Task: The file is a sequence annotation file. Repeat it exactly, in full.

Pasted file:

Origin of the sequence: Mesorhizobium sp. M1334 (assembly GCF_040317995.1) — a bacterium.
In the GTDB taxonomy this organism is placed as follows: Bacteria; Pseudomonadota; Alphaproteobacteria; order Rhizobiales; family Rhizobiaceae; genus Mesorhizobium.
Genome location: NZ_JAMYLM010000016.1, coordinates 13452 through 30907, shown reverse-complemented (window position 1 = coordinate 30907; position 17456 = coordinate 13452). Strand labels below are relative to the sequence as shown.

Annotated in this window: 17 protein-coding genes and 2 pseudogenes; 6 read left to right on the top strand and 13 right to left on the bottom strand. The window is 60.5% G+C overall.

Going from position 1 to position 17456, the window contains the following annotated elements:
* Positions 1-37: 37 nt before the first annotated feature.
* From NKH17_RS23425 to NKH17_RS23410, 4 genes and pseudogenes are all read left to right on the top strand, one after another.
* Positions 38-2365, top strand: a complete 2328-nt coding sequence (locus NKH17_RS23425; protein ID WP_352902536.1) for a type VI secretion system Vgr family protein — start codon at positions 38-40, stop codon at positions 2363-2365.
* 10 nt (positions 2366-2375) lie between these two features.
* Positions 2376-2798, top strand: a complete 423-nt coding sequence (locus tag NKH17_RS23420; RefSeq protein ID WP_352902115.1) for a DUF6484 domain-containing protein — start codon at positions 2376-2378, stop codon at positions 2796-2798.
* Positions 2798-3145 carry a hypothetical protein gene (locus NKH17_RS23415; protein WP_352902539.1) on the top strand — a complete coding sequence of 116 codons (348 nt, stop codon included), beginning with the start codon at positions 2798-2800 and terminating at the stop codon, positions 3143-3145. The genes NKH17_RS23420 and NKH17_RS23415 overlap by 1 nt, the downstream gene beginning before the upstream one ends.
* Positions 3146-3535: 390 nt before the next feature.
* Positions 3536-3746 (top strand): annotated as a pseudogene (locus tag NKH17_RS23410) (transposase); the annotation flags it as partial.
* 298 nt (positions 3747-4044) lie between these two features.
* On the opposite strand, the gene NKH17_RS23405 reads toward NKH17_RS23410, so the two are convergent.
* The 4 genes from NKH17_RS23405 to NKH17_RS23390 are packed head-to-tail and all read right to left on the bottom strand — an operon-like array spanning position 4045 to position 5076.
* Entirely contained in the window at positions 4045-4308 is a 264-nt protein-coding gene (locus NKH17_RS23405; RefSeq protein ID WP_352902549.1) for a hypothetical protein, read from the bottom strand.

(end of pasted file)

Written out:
Origin of the sequence: Mesorhizobium sp. M1334 (assembly GCF_040317995.1) — a bacterium.
In the GTDB taxonomy this organism is placed as follows: Bacteria; Pseudomonadota; Alphaproteobacteria; order Rhizobiales; family Rhizobiaceae; genus Mesorhizobium.
Genome location: NZ_JAMYLM010000016.1, coordinates 13452 through 30907, shown reverse-complemented (window position 1 = coordinate 30907; position 17456 = coordinate 13452). Strand labels below are relative to the sequence as shown.

Annotated in this window: 17 protein-coding genes and 2 pseudogenes; 6 read left to right on the top strand and 13 right to left on the bottom strand. The window is 60.5% G+C overall.

Going from position 1 to position 17456, the window contains the following annotated elements:
* Positions 1-37: 37 nt before the first annotated feature.
* From NKH17_RS23425 to NKH17_RS23410, 4 genes and pseudogenes are all read left to right on the top strand, one after another.
* Positions 38-2365, top strand: a complete 2328-nt coding sequence (locus NKH17_RS23425; protein ID WP_352902536.1) for a type VI secretion system Vgr family protein — start codon at positions 38-40, stop codon at positions 2363-2365.
* 10 nt (positions 2366-2375) lie between these two features.
* Positions 2376-2798, top strand: a complete 423-nt coding sequence (locus tag NKH17_RS23420; RefSeq protein ID WP_352902115.1) for a DUF6484 domain-containing protein — start codon at positions 2376-2378, stop codon at positions 2796-2798.
* Positions 2798-3145 carry a hypothetical protein gene (locus NKH17_RS23415; protein WP_352902539.1) on the top strand — a complete coding sequence of 116 codons (348 nt, stop codon included), beginning with the start codon at positions 2798-2800 and terminating at the stop codon, positions 3143-3145. The genes NKH17_RS23420 and NKH17_RS23415 overlap by 1 nt, the downstream gene beginning before the upstream one ends.
* Positions 3146-3535: 390 nt before the next feature.
* Positions 3536-3746 (top strand): annotated as a pseudogene (locus tag NKH17_RS23410) (transposase); the annotation flags it as partial.
* 298 nt (positions 3747-4044) lie between these two features.
* On the opposite strand, the gene NKH17_RS23405 reads toward NKH17_RS23410, so the two are convergent.
* The 4 genes from NKH17_RS23405 to NKH17_RS23390 are packed head-to-tail and all read right to left on the bottom strand — an operon-like array spanning position 4045 to position 5076.
* Entirely contained in the window at positions 4045-4308 is a 264-nt protein-coding gene (locus NKH17_RS23405; RefSeq protein ID WP_352902549.1) for a hypothetical protein, read from the bottom strand.